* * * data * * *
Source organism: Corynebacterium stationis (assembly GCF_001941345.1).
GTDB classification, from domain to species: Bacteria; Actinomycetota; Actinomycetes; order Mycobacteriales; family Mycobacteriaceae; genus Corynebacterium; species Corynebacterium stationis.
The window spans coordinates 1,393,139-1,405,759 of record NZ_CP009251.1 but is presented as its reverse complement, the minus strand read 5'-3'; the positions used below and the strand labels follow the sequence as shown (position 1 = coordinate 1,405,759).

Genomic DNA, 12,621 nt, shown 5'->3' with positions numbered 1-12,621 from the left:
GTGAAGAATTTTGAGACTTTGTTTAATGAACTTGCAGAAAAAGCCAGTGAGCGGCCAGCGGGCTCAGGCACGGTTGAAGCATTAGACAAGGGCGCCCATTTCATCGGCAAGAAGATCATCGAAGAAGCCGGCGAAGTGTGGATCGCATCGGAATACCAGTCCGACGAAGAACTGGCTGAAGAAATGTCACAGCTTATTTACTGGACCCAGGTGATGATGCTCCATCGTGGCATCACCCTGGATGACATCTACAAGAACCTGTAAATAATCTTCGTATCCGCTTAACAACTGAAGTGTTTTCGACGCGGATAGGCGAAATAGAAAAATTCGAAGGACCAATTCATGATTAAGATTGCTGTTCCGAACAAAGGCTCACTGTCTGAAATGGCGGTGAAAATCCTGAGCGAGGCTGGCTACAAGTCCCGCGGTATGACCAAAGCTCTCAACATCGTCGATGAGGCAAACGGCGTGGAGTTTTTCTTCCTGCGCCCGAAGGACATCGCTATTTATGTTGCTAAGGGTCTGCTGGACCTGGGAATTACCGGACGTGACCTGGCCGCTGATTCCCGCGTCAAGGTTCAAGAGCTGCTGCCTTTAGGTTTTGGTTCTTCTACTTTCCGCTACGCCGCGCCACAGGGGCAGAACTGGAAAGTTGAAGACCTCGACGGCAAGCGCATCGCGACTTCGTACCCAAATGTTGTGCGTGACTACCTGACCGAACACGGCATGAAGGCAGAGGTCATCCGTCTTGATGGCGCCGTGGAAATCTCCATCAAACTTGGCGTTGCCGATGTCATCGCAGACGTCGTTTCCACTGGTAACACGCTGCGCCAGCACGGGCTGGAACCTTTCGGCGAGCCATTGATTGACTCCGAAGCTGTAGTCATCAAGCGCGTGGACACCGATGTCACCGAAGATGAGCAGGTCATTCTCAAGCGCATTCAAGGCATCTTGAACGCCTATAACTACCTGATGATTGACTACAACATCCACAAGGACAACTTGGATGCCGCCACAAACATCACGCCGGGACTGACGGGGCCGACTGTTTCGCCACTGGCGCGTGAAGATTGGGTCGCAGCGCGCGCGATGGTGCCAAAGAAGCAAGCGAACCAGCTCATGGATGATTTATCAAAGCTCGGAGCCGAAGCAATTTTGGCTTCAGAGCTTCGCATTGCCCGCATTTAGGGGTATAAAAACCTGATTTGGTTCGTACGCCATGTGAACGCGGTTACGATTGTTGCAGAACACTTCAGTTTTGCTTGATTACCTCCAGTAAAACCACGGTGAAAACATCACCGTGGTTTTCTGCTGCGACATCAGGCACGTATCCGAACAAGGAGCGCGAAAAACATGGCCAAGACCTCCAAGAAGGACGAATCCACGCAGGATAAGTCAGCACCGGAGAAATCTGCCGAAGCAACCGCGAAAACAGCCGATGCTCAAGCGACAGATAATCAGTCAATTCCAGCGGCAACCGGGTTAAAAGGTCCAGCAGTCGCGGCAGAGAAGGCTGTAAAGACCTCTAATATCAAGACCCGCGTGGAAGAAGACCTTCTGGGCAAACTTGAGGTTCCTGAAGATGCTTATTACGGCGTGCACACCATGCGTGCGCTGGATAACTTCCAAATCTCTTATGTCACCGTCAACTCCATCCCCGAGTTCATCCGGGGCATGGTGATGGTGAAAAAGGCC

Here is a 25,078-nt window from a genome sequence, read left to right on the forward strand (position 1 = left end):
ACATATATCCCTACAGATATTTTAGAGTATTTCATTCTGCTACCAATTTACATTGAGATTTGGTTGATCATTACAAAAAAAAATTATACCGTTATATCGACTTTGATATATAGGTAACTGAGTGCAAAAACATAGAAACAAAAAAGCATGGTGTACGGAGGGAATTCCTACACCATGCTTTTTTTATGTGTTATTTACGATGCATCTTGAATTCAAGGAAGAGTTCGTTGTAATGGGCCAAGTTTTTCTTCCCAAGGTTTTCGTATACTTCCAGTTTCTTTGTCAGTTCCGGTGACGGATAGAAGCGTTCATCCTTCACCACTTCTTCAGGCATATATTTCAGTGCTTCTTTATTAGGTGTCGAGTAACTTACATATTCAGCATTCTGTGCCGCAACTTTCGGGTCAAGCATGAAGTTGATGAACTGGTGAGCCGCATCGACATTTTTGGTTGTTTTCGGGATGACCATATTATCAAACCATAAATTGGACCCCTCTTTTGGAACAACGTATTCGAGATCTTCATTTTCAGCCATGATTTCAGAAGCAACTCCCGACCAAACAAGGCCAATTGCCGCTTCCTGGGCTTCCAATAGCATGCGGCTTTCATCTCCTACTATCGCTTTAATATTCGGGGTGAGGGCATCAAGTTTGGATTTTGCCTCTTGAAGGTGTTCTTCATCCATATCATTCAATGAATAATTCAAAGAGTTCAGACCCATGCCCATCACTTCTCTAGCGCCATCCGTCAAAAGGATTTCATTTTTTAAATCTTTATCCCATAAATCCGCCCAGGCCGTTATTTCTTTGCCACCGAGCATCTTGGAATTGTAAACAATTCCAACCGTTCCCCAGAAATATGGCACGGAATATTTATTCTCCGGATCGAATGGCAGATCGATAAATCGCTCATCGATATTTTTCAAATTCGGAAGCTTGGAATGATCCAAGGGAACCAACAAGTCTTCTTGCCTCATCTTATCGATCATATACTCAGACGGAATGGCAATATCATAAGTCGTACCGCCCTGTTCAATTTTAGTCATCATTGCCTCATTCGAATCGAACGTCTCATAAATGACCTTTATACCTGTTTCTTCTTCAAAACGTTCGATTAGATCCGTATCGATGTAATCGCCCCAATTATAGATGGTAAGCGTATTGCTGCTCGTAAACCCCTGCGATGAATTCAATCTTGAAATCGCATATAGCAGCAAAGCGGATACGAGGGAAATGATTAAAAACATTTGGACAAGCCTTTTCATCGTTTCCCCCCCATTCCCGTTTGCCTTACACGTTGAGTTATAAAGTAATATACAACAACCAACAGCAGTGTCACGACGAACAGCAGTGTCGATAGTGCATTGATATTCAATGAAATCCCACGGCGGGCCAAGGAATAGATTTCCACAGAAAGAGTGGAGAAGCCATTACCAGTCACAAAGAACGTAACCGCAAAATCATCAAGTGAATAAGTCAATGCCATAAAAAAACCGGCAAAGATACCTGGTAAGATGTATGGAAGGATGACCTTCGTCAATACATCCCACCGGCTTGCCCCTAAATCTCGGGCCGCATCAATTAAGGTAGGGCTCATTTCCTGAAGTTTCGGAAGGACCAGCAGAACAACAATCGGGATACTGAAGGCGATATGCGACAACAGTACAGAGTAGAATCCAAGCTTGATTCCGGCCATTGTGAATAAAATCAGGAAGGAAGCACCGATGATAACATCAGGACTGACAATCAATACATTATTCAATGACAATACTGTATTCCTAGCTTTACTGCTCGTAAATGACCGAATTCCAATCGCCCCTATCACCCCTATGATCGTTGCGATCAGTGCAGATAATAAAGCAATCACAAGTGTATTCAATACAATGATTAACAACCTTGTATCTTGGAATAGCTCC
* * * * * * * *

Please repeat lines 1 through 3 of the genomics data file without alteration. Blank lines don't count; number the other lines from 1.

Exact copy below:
Source organism: Corynebacterium stationis (assembly GCF_001941345.1).
GTDB classification, from domain to species: Bacteria; Actinomycetota; Actinomycetes; order Mycobacteriales; family Mycobacteriaceae; genus Corynebacterium; species Corynebacterium stationis.
The window spans coordinates 1,393,139-1,405,759 of record NZ_CP009251.1 but is presented as its reverse complement, the minus strand read 5'-3'; the positions used below and the strand labels follow the sequence as shown (position 1 = coordinate 1,405,759).